Process

When I was a design student, I often reveled in the sketch making more than the actual making of the final design. Out of that experience came a love of seeing process. I like understanding how a final solution was found, because I’m a firm believer that nothing comes out right the first time with anything new. I wish I could see into other artists process like this. Not just final products.

Now you can see how this illustration started and how it landed.

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  1. Initial sketch. Tama has escaped the Three, lured by the shiny Great Sea. My first idea was to show the sea, with Tama wandering out. I didn’t quite like it, but I wasn’t sure why yet. I moved on to other illustrations in the book.
  2. First revision. When I came back I had other ideas. I made one update to the original composition. The Three don’t want Tama to leave, so I put their heads in the frame to show their expressions. I got to the point of inking before I finally convinced myself that this still wasn’t working. The composition wasn’t very interesting, for starters. I went back to the layout and noticed I could rotate it to vertical. That already felt better.
  3. Vertical. Here I could show the sky more, and get all of the Three in. I chose to center around Tama, and given this perspective, he as really tiny because he was further away than the Three. But showing the sea didn’t feel right. My patience and ability to render the water was one factor, but it went beyond that. The core concept of showing the sea wasn’t right. So while I could probably have figured out a way to render the grandeur of the water, it felt like I was missing the point.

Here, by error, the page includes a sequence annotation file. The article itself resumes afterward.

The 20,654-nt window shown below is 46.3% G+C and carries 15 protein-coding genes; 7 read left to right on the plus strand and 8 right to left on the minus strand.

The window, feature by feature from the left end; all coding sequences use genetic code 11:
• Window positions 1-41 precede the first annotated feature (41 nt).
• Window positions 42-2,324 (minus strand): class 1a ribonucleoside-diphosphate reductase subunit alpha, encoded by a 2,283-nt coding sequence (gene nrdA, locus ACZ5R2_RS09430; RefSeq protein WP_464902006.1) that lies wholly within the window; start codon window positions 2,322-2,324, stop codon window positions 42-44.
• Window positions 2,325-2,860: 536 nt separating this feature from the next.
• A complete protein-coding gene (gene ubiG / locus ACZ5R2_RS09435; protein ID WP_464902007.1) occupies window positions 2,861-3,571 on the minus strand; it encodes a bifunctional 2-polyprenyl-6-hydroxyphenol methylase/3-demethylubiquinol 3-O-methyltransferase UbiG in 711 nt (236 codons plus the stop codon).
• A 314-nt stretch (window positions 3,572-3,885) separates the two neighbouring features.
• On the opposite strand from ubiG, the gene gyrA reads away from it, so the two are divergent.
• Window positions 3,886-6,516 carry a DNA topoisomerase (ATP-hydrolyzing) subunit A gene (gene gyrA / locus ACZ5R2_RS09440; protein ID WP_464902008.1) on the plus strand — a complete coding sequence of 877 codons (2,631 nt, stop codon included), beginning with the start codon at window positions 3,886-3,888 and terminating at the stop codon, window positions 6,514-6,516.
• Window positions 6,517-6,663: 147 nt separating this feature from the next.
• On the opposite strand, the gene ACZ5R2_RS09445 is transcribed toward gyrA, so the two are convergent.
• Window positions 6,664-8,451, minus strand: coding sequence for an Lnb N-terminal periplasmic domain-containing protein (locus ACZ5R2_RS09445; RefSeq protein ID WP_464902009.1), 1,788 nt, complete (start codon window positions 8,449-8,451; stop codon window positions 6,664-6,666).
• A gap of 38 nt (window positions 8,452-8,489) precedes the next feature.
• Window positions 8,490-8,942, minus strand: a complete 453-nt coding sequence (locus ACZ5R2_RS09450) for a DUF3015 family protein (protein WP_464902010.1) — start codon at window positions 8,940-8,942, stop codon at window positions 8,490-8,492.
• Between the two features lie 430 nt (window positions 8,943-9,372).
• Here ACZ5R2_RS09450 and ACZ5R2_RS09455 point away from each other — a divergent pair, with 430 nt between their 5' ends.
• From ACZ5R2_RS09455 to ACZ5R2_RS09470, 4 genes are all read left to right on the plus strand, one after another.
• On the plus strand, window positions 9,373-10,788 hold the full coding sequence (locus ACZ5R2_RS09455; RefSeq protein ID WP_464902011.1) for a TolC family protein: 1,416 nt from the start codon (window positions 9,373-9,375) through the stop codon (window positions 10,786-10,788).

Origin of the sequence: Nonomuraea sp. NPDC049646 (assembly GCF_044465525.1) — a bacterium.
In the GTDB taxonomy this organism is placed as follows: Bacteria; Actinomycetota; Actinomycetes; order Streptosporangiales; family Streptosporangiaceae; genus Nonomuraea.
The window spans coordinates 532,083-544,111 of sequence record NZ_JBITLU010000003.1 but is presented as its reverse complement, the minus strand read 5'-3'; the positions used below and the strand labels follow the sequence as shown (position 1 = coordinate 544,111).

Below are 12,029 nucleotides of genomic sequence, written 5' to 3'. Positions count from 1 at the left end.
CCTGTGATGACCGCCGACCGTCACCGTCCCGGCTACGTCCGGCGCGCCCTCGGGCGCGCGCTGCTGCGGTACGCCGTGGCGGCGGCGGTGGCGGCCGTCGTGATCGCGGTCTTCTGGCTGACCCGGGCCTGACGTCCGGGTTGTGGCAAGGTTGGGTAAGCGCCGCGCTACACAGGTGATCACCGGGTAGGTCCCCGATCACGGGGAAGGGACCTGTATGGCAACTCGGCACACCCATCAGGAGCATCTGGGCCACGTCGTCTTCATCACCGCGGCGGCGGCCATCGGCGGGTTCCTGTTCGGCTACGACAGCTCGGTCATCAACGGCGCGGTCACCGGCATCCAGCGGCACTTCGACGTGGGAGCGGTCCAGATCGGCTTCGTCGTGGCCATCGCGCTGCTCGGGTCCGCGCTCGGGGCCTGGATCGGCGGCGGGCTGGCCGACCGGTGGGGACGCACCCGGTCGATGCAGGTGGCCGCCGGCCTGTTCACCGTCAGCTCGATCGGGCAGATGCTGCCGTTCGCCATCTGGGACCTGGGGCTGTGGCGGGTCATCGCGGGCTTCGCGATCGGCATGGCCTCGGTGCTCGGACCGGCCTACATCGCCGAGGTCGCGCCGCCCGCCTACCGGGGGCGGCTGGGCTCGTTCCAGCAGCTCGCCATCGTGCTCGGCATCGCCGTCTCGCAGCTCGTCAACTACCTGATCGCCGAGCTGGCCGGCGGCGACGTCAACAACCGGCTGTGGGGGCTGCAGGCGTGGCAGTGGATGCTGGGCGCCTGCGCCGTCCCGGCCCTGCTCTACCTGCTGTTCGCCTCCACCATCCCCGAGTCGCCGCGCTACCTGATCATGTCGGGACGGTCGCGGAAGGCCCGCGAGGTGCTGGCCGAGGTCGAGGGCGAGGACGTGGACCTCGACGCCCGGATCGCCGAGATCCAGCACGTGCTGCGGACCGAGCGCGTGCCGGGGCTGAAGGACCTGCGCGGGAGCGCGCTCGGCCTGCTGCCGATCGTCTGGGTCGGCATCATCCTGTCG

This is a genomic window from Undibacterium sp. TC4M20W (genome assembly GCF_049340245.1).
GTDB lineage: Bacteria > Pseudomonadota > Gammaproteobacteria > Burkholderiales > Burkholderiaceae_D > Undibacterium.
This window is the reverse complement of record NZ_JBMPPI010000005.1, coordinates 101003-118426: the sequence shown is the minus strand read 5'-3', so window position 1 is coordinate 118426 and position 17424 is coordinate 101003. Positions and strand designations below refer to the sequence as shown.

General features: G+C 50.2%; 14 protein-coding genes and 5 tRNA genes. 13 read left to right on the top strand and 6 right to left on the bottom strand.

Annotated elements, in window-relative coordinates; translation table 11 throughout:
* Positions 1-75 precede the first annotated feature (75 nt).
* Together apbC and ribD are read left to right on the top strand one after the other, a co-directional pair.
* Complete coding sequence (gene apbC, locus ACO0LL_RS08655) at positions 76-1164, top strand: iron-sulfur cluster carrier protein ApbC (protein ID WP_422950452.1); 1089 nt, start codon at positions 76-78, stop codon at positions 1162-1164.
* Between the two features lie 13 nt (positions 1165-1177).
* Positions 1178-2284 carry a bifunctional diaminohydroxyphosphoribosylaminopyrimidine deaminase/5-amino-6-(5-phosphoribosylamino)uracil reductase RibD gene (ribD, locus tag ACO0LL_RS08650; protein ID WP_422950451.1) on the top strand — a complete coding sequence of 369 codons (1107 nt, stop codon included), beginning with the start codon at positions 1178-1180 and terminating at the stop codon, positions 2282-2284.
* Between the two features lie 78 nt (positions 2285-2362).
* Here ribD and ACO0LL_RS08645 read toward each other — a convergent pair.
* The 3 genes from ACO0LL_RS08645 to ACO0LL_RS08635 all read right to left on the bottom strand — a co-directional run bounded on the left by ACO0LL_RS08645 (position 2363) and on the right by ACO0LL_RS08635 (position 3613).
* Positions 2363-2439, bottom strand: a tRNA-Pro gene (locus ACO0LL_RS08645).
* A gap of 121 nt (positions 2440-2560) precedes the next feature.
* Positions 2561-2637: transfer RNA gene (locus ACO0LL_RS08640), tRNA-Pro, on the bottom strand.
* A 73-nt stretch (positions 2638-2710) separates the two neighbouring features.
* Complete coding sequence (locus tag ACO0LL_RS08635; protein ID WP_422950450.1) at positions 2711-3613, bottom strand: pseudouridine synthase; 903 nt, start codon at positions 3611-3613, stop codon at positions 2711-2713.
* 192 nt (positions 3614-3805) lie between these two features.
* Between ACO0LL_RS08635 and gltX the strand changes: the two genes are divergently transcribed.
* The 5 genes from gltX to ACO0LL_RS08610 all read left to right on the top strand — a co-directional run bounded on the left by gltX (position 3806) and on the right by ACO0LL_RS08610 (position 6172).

4. Turning it around. Flipping it felt better. This allowed Tama to be in the foreground so you could see his expression, and get the sense that he’s being chased by the Three.
  5. More details. I worked out some of the expressions of the Three. Added more tangles because I felt it added to the sense of urgency. I finished laying down the base inking when I realized something was off. It looked too much like the original introduction to the Three. That other illustration served the purpose of showing The Three as massive and foreboding. This drawing, on the other hand needed not simply show the same scene, but show a progress in in the narrative.
  6. Final. What ultimately worked is that this version tells all the right parts of the story. At this moment, it’s not about The Three, it’s about Tama, some is the foreground and focal point. His expression needed to be telling and unsettling, but he’s not the one that’s scared. And there didn’t need to be so many tangles — that’s what made it too similar to original. So I lowered the perspective and made the background less complicated. Keeping the expresssions of the Three retained the idea that they were after him. Conversely Tama looks like he’s hypnotized and almost happy, alleviating any real sense of dread. The final tells the appropriate moment in the story, is much better laid out and interesting. And I wouldn’t have gotten here without the other ideas.

Now I just need to add some of the sand hopping and jumping…readers won’t know what is up with that at first, but I’m okay with that — it will generate a sense of mystery for the next few pages.